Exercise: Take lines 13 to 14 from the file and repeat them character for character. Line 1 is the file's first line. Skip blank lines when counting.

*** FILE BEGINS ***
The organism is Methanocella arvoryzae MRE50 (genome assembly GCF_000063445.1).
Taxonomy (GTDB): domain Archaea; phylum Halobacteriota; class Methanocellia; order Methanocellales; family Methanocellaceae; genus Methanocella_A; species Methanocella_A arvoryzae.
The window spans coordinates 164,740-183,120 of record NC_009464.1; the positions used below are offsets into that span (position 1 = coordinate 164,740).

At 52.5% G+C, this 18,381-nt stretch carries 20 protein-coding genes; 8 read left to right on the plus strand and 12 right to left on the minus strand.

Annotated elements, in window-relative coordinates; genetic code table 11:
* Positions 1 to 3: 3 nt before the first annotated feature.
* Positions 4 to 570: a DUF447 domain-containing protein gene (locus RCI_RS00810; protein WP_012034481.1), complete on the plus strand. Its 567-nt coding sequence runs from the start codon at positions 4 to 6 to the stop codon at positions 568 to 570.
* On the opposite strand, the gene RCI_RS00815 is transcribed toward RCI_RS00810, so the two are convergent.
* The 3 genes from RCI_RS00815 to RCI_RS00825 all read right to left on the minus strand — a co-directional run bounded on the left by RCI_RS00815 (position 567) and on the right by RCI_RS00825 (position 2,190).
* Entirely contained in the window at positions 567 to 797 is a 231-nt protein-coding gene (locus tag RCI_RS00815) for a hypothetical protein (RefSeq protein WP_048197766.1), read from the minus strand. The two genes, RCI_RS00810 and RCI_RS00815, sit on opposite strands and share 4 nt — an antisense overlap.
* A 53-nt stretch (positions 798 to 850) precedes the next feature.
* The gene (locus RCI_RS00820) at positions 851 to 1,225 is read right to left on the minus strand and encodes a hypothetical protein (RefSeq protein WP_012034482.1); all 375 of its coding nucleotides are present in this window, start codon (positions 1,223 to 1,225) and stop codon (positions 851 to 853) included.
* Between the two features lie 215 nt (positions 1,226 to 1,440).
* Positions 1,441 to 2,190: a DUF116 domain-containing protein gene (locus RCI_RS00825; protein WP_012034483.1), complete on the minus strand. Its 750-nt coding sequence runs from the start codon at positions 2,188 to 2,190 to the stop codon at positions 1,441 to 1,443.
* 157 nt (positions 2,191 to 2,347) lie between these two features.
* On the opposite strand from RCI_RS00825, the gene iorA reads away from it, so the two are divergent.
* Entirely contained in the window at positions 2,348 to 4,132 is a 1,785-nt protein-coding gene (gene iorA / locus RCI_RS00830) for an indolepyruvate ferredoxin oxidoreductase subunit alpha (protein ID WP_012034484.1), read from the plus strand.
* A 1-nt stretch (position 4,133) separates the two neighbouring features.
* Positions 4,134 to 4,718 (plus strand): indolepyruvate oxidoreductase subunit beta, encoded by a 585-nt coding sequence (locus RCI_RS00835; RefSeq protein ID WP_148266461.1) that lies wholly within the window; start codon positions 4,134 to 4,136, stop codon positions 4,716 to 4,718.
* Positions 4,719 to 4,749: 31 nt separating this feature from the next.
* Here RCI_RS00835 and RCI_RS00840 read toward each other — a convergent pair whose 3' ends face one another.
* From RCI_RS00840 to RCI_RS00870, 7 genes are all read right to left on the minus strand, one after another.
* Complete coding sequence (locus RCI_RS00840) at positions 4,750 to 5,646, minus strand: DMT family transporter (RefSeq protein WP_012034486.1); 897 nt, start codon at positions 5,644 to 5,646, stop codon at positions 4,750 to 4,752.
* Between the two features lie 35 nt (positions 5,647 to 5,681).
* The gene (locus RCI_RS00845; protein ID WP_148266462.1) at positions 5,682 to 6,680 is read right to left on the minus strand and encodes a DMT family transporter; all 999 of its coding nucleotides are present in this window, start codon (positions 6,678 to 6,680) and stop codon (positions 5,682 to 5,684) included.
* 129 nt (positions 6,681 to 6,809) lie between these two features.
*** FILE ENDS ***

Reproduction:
* Between the two features lie 215 nt (positions 1,226 to 1,440).
* Positions 1,441 to 2,190: a DUF116 domain-containing protein gene (locus RCI_RS00825; protein WP_012034483.1), complete on the minus strand. Its 750-nt coding sequence runs from the start codon at positions 2,188 to 2,190 to the stop codon at positions 1,441 to 1,443.